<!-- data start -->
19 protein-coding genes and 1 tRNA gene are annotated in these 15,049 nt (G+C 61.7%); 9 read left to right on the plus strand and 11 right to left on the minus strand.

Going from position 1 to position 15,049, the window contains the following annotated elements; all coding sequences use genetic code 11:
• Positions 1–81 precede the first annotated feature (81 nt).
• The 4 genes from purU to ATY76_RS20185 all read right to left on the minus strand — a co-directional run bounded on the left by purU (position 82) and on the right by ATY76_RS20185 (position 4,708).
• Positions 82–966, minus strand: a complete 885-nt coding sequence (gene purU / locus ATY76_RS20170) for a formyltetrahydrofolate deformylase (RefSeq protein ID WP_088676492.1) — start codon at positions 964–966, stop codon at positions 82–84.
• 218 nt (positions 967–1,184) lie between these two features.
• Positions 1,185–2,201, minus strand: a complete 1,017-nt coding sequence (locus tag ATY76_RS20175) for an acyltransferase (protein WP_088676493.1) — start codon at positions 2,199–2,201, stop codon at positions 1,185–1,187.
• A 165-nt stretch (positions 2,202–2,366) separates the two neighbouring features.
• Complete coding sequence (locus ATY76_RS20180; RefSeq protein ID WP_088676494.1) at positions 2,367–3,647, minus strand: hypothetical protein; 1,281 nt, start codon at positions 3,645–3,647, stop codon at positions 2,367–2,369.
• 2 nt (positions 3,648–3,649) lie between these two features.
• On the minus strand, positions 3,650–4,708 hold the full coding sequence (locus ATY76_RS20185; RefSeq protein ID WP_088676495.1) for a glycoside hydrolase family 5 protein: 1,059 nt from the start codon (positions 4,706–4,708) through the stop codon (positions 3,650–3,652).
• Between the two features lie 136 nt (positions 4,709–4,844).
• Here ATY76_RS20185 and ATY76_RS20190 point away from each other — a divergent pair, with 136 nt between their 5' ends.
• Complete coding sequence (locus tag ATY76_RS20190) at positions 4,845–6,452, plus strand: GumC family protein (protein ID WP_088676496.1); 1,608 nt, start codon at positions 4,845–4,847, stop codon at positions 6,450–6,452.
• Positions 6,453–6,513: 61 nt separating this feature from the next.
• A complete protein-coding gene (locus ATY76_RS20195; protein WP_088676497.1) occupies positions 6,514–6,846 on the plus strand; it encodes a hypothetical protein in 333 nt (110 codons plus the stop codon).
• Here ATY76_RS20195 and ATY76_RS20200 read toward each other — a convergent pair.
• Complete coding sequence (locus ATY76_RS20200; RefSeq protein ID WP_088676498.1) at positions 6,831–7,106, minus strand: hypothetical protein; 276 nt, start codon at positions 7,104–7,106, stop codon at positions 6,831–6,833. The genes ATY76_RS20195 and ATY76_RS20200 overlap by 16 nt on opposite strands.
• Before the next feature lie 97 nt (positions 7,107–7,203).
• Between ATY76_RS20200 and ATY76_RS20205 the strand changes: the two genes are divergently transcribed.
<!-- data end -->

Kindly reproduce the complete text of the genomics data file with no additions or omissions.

19 protein-coding genes and 1 tRNA gene are annotated in these 15,049 nt (G+C 61.7%); 9 read left to right on the plus strand and 11 right to left on the minus strand.

Going from position 1 to position 15,049, the window contains the following annotated elements; all coding sequences use genetic code 11:
• Positions 1–81 precede the first annotated feature (81 nt).
• The 4 genes from purU to ATY76_RS20185 all read right to left on the minus strand — a co-directional run bounded on the left by purU (position 82) and on the right by ATY76_RS20185 (position 4,708).
• Positions 82–966, minus strand: a complete 885-nt coding sequence (gene purU / locus ATY76_RS20170) for a formyltetrahydrofolate deformylase (RefSeq protein ID WP_088676492.1) — start codon at positions 964–966, stop codon at positions 82–84.
• 218 nt (positions 967–1,184) lie between these two features.
• Positions 1,185–2,201, minus strand: a complete 1,017-nt coding sequence (locus tag ATY76_RS20175) for an acyltransferase (protein WP_088676493.1) — start codon at positions 2,199–2,201, stop codon at positions 1,185–1,187.
• A 165-nt stretch (positions 2,202–2,366) separates the two neighbouring features.
• Complete coding sequence (locus ATY76_RS20180; RefSeq protein ID WP_088676494.1) at positions 2,367–3,647, minus strand: hypothetical protein; 1,281 nt, start codon at positions 3,645–3,647, stop codon at positions 2,367–2,369.
• 2 nt (positions 3,648–3,649) lie between these two features.
• On the minus strand, positions 3,650–4,708 hold the full coding sequence (locus ATY76_RS20185; RefSeq protein ID WP_088676495.1) for a glycoside hydrolase family 5 protein: 1,059 nt from the start codon (positions 4,706–4,708) through the stop codon (positions 3,650–3,652).
• Between the two features lie 136 nt (positions 4,709–4,844).
• Here ATY76_RS20185 and ATY76_RS20190 point away from each other — a divergent pair, with 136 nt between their 5' ends.
• Complete coding sequence (locus tag ATY76_RS20190) at positions 4,845–6,452, plus strand: GumC family protein (protein ID WP_088676496.1); 1,608 nt, start codon at positions 4,845–4,847, stop codon at positions 6,450–6,452.
• Positions 6,453–6,513: 61 nt separating this feature from the next.
• A complete protein-coding gene (locus ATY76_RS20195; protein WP_088676497.1) occupies positions 6,514–6,846 on the plus strand; it encodes a hypothetical protein in 333 nt (110 codons plus the stop codon).
• Here ATY76_RS20195 and ATY76_RS20200 read toward each other — a convergent pair.
• Complete coding sequence (locus ATY76_RS20200; RefSeq protein ID WP_088676498.1) at positions 6,831–7,106, minus strand: hypothetical protein; 276 nt, start codon at positions 7,104–7,106, stop codon at positions 6,831–6,833. The genes ATY76_RS20195 and ATY76_RS20200 overlap by 16 nt on opposite strands.
• Before the next feature lie 97 nt (positions 7,107–7,203).
• Between ATY76_RS20200 and ATY76_RS20205 the strand changes: the two genes are divergently transcribed.